Dr. Tom Bibey passes

Dr. Tom Bibey, author of The Mandolin Case, passed away on Sunday following a lengthy struggle with cancer. He was a prolific writer on things bluegrass, with his own web site, Stories of the Bluegrass Music Road. He had also been a contributor to The Bluegrass Blog.

Bluegrass folks knew him as Dr. Tom, but Bibey was a pseudonym he used in the music world. His given name was Bobby Jones, and his medical patients knew him as Bob, Jr. His father had also been a medical doctor in western North Carolina, and Bob, Jr. continued his dad’s tradition of the “country doctor,” seeing patients outside of office hours, and treating them for what they could afford to pay.

Dennis Jones, technical director and bluegrass radio host at WNCW, was a family friend, and offered this lovely remembrance.

“His love of bluegrass, it’s community and culture ran as deep as mine. Bob’s band, Flint Hill, included Earl Scrugg’s brother Horace on guitar. They played in Studio-B many times, even sharing tracks for our fundraising CDs.

Bob loved playing at jams and on stage, playing golf, doing charity work all over, and going to music festivals. He thrived and reveled in being part of the bluegrass world; seeing him at a large festival and working the crowd was uplifting to me. His counsel was a great treasure to me and his family a Blessing.

His dear wife Marta, children and now grandbaby were the center of his life. He was a true family man, and his love of God first and foremost was what Bob was about.

The bluegrass community has lost a passionate man who cared deeply about its future, and took time to mentor young pickers like the Moore Brothers. I’ll miss his phone calls and FaceBook postings on Sunday mornings most I think. His encouragement was priceless. That, and his broad smile and wonderful laugh.

I’ve lost a brother, but I know one day we will be able to laugh together again and visit with the bluegrass heros we talked so much about.”

R.I.P. Dr. Tom.

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About the Author

John Lawless

John had served as primary author and editor for The Bluegrass Blog from its launch in 2006 until being folded into Bluegrass Today in September of 2011. He continues in that capacity here, managing a strong team of columnists and correspondents.

  • David Morris

    Doc was a special man. He had a pair of red high-top sneakers that he wore when he first got sick. He called them his dancing shoes. I wore a pair of the same shoes in his honor. Now I’ll wear them in his memory. I’ll also cherish the two-dollar bill he gave me in change when I bought his book. Every time I think of Doc, the song Long Journey Home pops into my head (“Lost all my money but a two-dollar bill”). Today, that song has a special meaning. Doc’s long journey is over. He’s home. RIP, buddy.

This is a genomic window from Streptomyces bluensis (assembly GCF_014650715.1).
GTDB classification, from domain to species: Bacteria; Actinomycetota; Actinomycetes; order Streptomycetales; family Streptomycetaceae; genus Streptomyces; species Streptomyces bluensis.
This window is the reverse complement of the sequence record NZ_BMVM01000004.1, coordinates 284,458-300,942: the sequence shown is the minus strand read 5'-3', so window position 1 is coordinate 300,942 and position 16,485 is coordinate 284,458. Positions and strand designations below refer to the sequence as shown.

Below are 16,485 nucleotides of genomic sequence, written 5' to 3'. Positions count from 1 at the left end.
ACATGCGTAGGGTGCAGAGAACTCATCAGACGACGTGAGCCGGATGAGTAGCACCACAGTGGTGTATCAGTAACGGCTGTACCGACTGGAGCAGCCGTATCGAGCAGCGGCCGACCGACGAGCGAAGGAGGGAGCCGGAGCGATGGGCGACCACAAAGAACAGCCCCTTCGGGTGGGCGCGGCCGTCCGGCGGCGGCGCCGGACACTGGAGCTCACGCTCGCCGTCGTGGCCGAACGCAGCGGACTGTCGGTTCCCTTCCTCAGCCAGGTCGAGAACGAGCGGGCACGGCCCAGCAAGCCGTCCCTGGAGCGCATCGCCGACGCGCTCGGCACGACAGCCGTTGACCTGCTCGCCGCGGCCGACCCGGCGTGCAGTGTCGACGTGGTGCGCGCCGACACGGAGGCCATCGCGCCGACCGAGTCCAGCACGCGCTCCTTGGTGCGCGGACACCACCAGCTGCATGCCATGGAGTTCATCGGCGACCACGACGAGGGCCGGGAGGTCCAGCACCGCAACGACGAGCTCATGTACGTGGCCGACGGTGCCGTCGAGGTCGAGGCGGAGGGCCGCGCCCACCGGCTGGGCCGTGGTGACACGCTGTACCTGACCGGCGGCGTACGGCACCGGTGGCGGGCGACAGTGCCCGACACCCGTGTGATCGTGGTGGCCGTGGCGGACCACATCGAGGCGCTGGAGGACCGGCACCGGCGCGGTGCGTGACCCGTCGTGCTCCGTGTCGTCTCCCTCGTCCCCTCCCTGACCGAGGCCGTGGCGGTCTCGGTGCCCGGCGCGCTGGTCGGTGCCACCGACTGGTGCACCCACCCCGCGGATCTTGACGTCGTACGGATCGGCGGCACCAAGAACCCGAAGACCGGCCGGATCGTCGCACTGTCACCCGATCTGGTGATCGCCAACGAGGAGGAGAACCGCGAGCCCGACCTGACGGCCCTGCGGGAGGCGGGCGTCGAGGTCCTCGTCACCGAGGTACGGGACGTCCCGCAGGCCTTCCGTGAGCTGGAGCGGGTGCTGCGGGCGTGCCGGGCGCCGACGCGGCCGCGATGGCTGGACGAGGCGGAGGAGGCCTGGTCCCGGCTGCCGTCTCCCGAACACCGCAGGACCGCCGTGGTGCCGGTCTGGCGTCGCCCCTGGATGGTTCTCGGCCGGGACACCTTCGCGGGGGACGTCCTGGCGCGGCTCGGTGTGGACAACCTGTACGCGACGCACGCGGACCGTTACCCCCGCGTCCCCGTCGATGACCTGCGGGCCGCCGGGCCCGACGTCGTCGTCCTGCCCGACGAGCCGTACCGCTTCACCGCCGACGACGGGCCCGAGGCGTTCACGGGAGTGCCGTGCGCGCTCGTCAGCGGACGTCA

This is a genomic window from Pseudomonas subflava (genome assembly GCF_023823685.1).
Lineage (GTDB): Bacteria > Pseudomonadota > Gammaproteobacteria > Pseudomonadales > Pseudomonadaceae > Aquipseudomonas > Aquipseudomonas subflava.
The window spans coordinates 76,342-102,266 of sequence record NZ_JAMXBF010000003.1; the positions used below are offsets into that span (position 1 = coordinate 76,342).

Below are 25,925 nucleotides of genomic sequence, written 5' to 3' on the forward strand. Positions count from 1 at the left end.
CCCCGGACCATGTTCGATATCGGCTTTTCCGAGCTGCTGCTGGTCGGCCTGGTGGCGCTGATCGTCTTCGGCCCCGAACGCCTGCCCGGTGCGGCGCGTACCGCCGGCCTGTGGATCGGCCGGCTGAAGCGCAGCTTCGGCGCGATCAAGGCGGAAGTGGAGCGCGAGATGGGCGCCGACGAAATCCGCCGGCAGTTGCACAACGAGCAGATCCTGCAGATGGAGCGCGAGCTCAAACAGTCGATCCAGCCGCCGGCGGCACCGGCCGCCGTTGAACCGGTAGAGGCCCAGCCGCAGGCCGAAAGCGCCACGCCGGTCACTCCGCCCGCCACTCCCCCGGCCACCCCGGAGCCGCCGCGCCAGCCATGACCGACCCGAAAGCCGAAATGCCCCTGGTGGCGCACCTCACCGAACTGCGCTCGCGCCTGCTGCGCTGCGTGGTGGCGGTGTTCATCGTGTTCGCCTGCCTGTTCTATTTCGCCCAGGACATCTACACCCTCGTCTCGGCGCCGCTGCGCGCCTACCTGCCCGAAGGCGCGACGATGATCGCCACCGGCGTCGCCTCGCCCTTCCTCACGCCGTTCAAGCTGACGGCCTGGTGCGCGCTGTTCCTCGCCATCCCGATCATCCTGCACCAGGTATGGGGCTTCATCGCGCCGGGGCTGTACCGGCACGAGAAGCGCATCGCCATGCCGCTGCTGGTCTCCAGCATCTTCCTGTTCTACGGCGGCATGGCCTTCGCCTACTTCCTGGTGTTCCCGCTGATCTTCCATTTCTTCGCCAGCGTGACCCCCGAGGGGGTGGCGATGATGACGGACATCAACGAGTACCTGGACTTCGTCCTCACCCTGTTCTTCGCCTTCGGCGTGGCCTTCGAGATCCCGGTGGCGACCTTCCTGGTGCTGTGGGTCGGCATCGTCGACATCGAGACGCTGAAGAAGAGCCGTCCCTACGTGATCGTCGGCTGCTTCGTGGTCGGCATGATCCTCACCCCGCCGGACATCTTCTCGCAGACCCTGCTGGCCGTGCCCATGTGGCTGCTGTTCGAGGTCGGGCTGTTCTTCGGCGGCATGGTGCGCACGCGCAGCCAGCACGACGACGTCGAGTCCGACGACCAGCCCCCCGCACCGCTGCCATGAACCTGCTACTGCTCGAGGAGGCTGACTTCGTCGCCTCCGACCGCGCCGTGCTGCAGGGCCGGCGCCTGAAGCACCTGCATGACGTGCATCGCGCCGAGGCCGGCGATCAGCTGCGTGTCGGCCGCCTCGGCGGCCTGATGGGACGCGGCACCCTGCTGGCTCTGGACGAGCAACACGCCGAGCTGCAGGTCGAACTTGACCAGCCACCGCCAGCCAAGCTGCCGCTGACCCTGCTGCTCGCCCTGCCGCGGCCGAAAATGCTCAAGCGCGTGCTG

• Lynwood Lunsford

    Very sad news. I always enjoyed Doc’s perspective on Bluegrass. My prayers and condolensces go out to his family and friends.

    • Tom Williamson

      Very saddened by this news. I enjoyed The Mandolin Case so very much. Tremendously talented and compassionate man with a huge dose of integrity to boot. So few like him around anymore. My sympathy to his family and loved ones.
      RIP, Doc.

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  • don

    Very sad to hear about the Doc. I got to meet Doc in very unusual way,in fact I never knew of him. But we were both awaiting surgery in Charlotte NC.We did not speak at this time. But the next day I met him while we were discharge awaiting elevator and then at the discharge landing. We spoke bluegrass,me being a novice at best and he was an expert,he spoke of musicians, and we talked about Merle fest. He told me about his novel and I
    purchased it the next day and it was great reading. Our time was very short but he just had that cool gentle mojo,one of those rare folks you meet in life that leaves such a lasting impression,that you felt meeting was not just a coincidence.